This is assuming that the customers have not been misled in some way. As the daughter did the work, and she is the one with the expertise, this seems unlikely. Probably the worst that has happened to the customers is some confusion from paying into an account in a different name.

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Replying to Absolom:
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By andy.partridge
17th Dec 2013 16:47

Not only that . . .

stepurhan wrote:

 

This is assuming that the customers have not been misled in some way. As the daughter did the work, and she is the one with the expertise, this seems unlikely. Probably the worst that has happened to the customers is some confusion from paying into an account in a different name.


It seems the customer is indirectly responsible for the father becoming involved. They wouldn't pay into the daughter's personal account, hence the father first becoming involved.  The description on the invoice is tosh, but the amounts are accurate. So there is potentially another form of fraud taking place at the customer - I'm guessing, but no budget for software development but there is an underspend in maintenance?  
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By hkfinancials
17th Dec 2013 15:53

NCA

SOCA has actually been changed to National Crime Agency (NCA).

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By Steve Kesby
17th Dec 2013 16:12

The £50K salary may be significant

How many kids has the daughter got?

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Replying to Moonbeam:
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By andy.partridge
17th Dec 2013 16:49

Good point - will ask

Steve Kesby wrote:

How many kids has the daughter got?

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By Kirkers
17th Dec 2013 16:43

I was going to ask the same

I was going to ask the same as Steve. It may be all well and good submitting tax returns and paying the tax but if she has any children she'll have the high income child benefit charge too. Worth asking about!

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By andy.partridge
18th Dec 2013 11:23

Next phase

Thanks for all contributions.

Client has agreed that we extract all the 'daughter's' invoices from his accounts so that his accounts and tax return are correct. He will emphasise to his daughter the importance of registering for self assessment and disclosing her moonlighting income.

Now, the daughter is of course under no obligation to use me or for that matter any accountant in sorting her tax affairs. Would you take in on trust that she does what's required and move on?

Sorry, this sounds like a blog! 

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Replying to lionofludesch:
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By B Roberts
18th Dec 2013 14:13

Thoughts

andy.partridge wrote:

Now, the daughter is of course under no obligation to use me or for that matter any accountant in sorting her tax affairs. Would you take in on trust that she does what's required and move on?

My thoughts (and I admit that I do not work in practice).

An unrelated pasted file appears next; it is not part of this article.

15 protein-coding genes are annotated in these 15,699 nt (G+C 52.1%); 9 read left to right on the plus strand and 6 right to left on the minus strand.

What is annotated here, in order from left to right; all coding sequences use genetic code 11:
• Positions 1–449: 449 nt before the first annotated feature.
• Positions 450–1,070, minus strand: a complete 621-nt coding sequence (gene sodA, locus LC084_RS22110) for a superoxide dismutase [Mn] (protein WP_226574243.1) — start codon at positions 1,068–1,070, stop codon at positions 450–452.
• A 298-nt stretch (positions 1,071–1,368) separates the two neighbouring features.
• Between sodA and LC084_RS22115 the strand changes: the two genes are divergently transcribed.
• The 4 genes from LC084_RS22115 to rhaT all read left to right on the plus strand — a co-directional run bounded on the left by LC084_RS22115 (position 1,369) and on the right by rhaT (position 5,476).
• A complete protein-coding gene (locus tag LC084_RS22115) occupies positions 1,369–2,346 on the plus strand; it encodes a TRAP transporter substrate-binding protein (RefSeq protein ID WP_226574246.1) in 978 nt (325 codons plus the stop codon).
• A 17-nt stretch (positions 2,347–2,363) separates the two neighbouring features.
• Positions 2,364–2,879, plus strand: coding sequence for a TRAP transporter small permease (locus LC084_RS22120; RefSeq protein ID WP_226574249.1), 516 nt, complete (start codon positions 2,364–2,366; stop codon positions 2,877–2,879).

The easiest way would surely be for your client do remove the transactions relating to the daughters work and to submit a correct return (not sure what you would do with his 10% "Commission" ?).

Beyond that, neither the daughter or the company who pays the invoices are your clients, and therefore are not of your concern.

Before the "report them" brigade jump in, for all you know the daughter and company may indeed submit a correct return, so no need to get involved (surely you can't report somebody for something that you think they "might" do ?).

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By Carlos_Fandango
18th Dec 2013 11:34

As the 'software' customers are party to this fraud, in that they must surely be aware who is doing the work, how the work is being described on the invoice and who they are paying the money to...and I imagine were known to the daughter before this all kicked off...wouldn't the customers have filed a report themselves...

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By Roland195
18th Dec 2013 11:39

I'm not so sure that that is the best approach

I would prefer to continue to show the invoices in the father's accounts and then show a corresponding cost of sales for the transfer of the daughter (after she has rendered appropriate invoices of course).

This would achieve the same effect however your client's records and accounts would make more sense if they are enquired into whereas your proposed method may leave unexplained gaps in the invoices that may excite HMRC unduly.

If you do not act for the daughter, I cannot see you have any reason to suspect she will not meet her responsibilities therefore no ML report.

Is there a VAT issue though? 

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By Tosie
18th Dec 2013 13:11

other implications

Software developers often have clauses in their contract saying they cannot work for other companies. If daughter is good and knows the company in question this maybe the way that they have worked it out.Sony is one such company.

Many software developers put their "night time " work through ltd co fronted by an other.

 

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Stepurhan
By stepurhan
18th Dec 2013 20:35

Suspicion

Depends on whether you still have a "suspicion" that they will do the wrong thing. You have advised, via your actual client, the best way of addressing this. Given how they set up the arrangements in the first place, are you happy that you no longer have "suspicion" that they will fix things?

Reasonable suspicion, undeniably vague as that is, is the trigger for ML reports.